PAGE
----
Last week we talked about how our Concord hive has been lagging behind the progress of the Lexington hive. It was at the point where we were concerned that we may have to put the feeder back in the hive to help them build up wax comb.
We are happy to report that Concord hive looks to be on its way to recovery! We had a really good week for bees with sunshine and heat everyday. Concord must have had a lot of new bees hatch as well. Take a look at these before and after photos. The first was last week when we were concerned, it was taken in the evening when most of the bees should have been back in the hive.
Concord Hive - 1 Week Ago - Very Weak
Compare that to the photo taken today in the middle of the day when its more likely for the bees to be out and about! They’re a lot more bees and the comb is built all the way across on several bars, and they even have a new bar they are starting wax on in the front!
It looks like Concord hive is back on track so we will be leaving it alone for another week or two before doing another full inspection. Since it looks so good we did not put in the feeder like we thought we might have to last week either.
That’s all, just wanted to let everyone know that there’s nothing to worry about with our Concord hive!
You can see more pictures from this latest inspection on our Facebook Page.
The weather has been great for the local wildflowers, we see them blossoming all over the place now. This also means our bees have been on overdrive gathering nectar and pollen. Meaning they might be filling up their comb faster than they can make it or have room to make it!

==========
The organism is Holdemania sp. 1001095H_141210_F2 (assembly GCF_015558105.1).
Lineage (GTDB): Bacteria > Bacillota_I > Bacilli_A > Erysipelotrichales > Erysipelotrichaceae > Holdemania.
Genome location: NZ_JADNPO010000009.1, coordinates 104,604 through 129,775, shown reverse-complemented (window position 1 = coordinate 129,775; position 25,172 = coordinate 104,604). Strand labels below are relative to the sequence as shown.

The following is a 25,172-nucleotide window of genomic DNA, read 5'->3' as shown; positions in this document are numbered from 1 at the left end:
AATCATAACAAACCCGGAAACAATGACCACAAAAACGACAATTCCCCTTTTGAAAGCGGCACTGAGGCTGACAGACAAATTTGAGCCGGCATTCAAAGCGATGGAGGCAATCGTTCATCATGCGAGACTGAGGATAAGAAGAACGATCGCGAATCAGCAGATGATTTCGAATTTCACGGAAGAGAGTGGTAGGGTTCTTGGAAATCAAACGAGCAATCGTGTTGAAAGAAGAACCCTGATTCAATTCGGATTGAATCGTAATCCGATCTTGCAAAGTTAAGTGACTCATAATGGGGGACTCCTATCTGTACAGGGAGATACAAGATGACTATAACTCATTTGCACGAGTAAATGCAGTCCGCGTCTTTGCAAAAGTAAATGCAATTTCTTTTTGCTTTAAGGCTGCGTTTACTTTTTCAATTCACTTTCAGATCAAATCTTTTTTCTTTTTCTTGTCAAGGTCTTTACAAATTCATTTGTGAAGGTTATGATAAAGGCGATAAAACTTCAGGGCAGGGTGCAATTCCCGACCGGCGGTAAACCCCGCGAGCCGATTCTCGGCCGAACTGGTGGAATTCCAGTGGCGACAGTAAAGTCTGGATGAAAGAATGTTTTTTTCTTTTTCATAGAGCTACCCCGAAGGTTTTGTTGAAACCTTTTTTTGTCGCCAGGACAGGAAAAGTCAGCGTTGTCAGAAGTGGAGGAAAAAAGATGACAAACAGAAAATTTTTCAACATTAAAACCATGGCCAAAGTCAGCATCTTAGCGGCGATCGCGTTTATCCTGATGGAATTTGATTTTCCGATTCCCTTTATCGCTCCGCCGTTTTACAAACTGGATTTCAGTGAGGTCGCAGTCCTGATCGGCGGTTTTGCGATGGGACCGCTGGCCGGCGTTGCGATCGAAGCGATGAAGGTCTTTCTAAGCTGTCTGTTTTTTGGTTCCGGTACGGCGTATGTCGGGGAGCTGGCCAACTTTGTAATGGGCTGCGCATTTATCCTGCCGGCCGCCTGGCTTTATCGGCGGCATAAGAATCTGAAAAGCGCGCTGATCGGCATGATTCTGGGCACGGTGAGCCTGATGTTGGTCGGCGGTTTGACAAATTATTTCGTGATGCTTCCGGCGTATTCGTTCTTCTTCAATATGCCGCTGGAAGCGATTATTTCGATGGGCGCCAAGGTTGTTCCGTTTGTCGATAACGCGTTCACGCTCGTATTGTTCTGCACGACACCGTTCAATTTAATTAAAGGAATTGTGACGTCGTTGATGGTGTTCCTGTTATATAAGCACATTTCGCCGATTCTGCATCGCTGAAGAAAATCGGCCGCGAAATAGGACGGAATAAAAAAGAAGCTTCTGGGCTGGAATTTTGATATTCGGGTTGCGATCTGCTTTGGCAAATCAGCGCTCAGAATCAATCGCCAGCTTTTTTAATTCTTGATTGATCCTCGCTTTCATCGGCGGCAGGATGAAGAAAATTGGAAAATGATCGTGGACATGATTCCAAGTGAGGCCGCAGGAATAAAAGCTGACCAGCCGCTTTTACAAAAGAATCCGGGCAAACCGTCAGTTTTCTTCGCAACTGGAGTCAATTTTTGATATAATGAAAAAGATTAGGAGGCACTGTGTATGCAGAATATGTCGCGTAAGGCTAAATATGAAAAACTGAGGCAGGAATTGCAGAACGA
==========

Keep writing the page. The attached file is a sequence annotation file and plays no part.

It had been a little over two weeks since our last full inspection of the hives. We didn’t feel we had to do a full inspection since there’s been lots of activity in both hives, but we did want to make sure they had ample space to expand comb if needed. Continue reading
It finally happened, we are totally caught up on our beekeeping progress with our website!
Today we did an inspection on both hives and instead of snapping a bunch of photos we decided to make a video of the experience.
We’ve split the video into two parts, the first of our Lexington hive, and the second our Concord hive. The Lexington hive is looking very strong with lots of comb filled with capped brood, larva, eggs, nectar, pollen, and even some honey! Our Concord hive is the weaker of the two but still relatively well off with a decent amount of capped brood, larva, eggs, nectar, pollen, and some honey.
Please enjoy these videos as we do talk a lot more in the video about the inspection process and more about the details of our two hives. We’d love to know what you think of our hive inspection and if you have any questions feel free to post them here!
Being new to beekeeping, the most sure fire way to get bees for our hives was to order packages of bees from a bee supplier. Some people order them through the mail, we were fortunate to have a local beekeeping supply company near us in Northern Virginia called Virginia Bee Supply. They bring packages of bees up from larger apiaries and sell them on a weekly basis during the beginning of “bee season” (typically mid-late April – May). We called in early March and while sometimes packages of bees can be in short supply, we were fortunate that this year we were able to get our packages from one of their early shipments (last week of March).
We also needed a smoker, bee brush, and veils which we also ordered from the supplier to be picked up with our bees.
Each package includes approximately three pounds of bees and a queen bee. The package includes a can of syrup that the bees feed on during transportation. Next to the feeder hangs a separate queen cage that contains the queen bee. They are kept separate because the queen was not necessarily part of the group of bees in the package so they need time to get used to her. Continue reading